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Mortal Kombat 11 Review - Fundamentally Solid

Mortal Kombat is back for the 11th time and looks to completely reinvent its Kombat! Can Netherealm still generate hype for this long running series, or have we all become bored of fatalities?

When it comes to narratives in the fighting games, the Mortal Kombat titles lead the pack for being able to offer an engaging and interesting story which is something not often seen in its genre. The Mortal Kombat 11 story mode felt like the perfect length at just under 3 hours and throughout the challenges were balanced from beginning to end.

Character interactions were an absolute joy as the narrative attempts to tie events of the previous games together, which in this instance is treated as alternative timelines. This is actually a pretty cool idea as it helps the team avoid weaving an an unnecessarily confusing narrative while boiling everything down to the main connection between the timelines; the battle between Raiden and Liu Kang.

It's difficult to predict where they go from here as the conclusion made it seem like the entire series would be rebooted, which of course isn't a bad thing if done the right way.

It's great we got a new iteration of Mortal Kombat which showcases a lot of changes as the series moves forward. I honestly would not be able to give you a detailed breakdown of all the changes as I skipped MKX, however one of the biggest changes to gameplay are the use of Fatal Blows and new meters for not only offence, but also defence.

So how do the meters work? Well to begin with they are always visible in the bottom right or left corner depending on which direction you are facing at the beginning of a match. In terms of offence, you are able to amplify certain moves to cause more damage or set up a better combo opportunity. When it comes to defence, it can be used to break the combo loop, interact with items on the stage and to escape your opponent if you are knocked down. Both meters replenish automatically as time goes on, but overall, smart use of the defence and offence meters are key to winning rounds.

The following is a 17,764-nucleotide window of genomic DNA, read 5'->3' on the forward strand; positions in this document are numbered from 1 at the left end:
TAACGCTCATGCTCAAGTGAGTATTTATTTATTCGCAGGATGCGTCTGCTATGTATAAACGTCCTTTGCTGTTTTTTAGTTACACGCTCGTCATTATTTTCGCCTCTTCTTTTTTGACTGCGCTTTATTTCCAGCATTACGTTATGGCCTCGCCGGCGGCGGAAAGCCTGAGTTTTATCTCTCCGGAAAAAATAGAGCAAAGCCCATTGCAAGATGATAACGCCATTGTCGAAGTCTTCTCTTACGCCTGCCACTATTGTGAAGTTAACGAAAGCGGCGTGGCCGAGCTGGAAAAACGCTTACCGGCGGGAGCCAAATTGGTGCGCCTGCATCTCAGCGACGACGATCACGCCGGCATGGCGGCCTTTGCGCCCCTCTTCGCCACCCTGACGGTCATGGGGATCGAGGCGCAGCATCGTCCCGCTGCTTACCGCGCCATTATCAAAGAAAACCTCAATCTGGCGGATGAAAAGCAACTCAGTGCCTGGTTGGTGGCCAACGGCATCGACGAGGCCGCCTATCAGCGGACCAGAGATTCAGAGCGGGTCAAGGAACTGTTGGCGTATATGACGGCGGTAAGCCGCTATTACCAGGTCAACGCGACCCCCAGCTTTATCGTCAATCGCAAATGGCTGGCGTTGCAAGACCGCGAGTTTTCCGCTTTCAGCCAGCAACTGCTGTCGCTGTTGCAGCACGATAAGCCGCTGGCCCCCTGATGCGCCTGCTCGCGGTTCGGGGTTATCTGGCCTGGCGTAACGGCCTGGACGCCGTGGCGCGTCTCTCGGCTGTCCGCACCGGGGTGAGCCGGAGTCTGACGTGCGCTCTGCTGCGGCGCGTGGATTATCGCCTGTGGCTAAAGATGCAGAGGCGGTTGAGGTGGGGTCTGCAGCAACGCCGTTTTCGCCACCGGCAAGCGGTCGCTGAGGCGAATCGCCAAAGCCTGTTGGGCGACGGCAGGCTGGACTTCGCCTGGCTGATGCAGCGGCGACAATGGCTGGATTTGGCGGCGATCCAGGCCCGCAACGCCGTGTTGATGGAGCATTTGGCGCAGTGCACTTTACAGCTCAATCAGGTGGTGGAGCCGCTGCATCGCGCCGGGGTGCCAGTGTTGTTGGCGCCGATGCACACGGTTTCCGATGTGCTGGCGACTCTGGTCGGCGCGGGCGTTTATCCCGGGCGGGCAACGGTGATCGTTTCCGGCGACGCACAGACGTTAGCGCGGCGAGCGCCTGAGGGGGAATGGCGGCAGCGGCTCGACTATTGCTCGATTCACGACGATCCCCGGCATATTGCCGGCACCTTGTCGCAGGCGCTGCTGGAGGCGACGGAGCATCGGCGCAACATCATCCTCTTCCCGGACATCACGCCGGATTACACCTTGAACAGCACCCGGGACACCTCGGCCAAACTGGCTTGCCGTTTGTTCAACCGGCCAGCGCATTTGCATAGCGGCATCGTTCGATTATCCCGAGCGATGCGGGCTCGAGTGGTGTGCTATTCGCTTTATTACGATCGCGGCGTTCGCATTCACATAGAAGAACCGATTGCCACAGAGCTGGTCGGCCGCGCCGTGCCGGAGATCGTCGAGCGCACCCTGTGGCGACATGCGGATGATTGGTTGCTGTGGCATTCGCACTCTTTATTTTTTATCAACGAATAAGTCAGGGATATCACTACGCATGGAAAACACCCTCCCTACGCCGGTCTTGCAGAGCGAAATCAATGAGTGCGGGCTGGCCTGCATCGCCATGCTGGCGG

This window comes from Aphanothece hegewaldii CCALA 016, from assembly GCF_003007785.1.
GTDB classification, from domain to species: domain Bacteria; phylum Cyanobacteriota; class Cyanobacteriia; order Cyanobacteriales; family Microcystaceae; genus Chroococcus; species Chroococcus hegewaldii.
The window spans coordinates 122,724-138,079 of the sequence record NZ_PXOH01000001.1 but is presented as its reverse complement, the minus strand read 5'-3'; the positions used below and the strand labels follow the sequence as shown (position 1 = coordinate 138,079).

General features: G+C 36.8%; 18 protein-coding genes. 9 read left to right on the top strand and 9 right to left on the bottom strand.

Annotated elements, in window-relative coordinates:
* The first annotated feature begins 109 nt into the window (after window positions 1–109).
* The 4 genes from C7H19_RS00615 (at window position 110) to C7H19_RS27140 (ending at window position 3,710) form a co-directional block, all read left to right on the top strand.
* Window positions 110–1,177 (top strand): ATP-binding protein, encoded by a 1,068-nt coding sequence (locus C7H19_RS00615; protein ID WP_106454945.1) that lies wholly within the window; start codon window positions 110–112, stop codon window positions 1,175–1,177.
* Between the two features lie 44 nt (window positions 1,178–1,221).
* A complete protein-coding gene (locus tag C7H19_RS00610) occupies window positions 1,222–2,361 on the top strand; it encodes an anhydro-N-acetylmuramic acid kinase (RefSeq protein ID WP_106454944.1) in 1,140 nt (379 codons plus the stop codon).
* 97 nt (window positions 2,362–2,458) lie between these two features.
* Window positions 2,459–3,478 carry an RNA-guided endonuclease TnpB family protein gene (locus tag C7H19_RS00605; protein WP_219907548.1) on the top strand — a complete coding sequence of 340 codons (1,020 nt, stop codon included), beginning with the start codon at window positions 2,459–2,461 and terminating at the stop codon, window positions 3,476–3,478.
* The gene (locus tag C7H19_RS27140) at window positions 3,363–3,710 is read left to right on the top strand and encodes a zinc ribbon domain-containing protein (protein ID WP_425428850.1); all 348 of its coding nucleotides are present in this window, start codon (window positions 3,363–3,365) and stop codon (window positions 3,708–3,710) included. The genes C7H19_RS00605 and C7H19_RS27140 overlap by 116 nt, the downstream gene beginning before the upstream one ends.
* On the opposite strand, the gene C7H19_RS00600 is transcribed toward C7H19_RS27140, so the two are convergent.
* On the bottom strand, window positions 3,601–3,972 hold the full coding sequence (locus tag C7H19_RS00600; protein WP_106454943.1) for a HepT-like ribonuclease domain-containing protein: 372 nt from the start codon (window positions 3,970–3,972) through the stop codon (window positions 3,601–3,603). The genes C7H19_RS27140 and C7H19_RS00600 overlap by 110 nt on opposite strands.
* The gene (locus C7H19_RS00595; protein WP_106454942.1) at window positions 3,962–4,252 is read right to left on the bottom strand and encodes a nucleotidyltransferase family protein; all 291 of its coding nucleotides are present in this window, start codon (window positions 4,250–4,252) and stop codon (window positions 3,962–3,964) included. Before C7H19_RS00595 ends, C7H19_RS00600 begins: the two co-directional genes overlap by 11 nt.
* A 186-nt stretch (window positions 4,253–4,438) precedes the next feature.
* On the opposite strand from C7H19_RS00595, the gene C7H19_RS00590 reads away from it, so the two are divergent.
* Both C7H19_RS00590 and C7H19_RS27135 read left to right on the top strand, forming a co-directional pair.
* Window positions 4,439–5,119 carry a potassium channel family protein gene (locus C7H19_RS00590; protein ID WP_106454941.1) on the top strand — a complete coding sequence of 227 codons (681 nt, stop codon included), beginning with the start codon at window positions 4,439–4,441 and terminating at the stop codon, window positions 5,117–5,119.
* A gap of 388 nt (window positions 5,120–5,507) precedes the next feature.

The other big change for Mortal Kombat 11 are Fatal Blows which act as a comeback mechanic that can be used once per match. These activate when your health is at its lowest point and can cause some serious damage if used properly. If you have enough health, Fatal Blows also include armour which allow you to take damage without being staggered which just ensures that it follows through completely, especially if you have caught your opponent off guard.

The last change comes in the form of a short hop which is not a new for a fighting game, but really makes a difference in MK11. Short hop essentially allows you to punish those who keep attacking low by timing your jump and then landing with an attack. Thankfully this isn't too difficult to pull off by, simply tapping the up button, followed by whatever punch or kick button you choose.

Mechanics that make a return in MK11 are Fatalities and Brutalities which in my opinion seem to get gorier every single time. X-Ray attacks also make a return, however they work slightly differently this time around and are only showcased on a strong counter attack or when using an item on a stage.

I wanted to give props to the incredibly detailed training mode that can help you change from chump to champ. Not only does it help you practice fatalities and certain moves, but the tutorial also breaks down specifics on each character such as which moves are good for certain situations, along with what is safe and what isn't.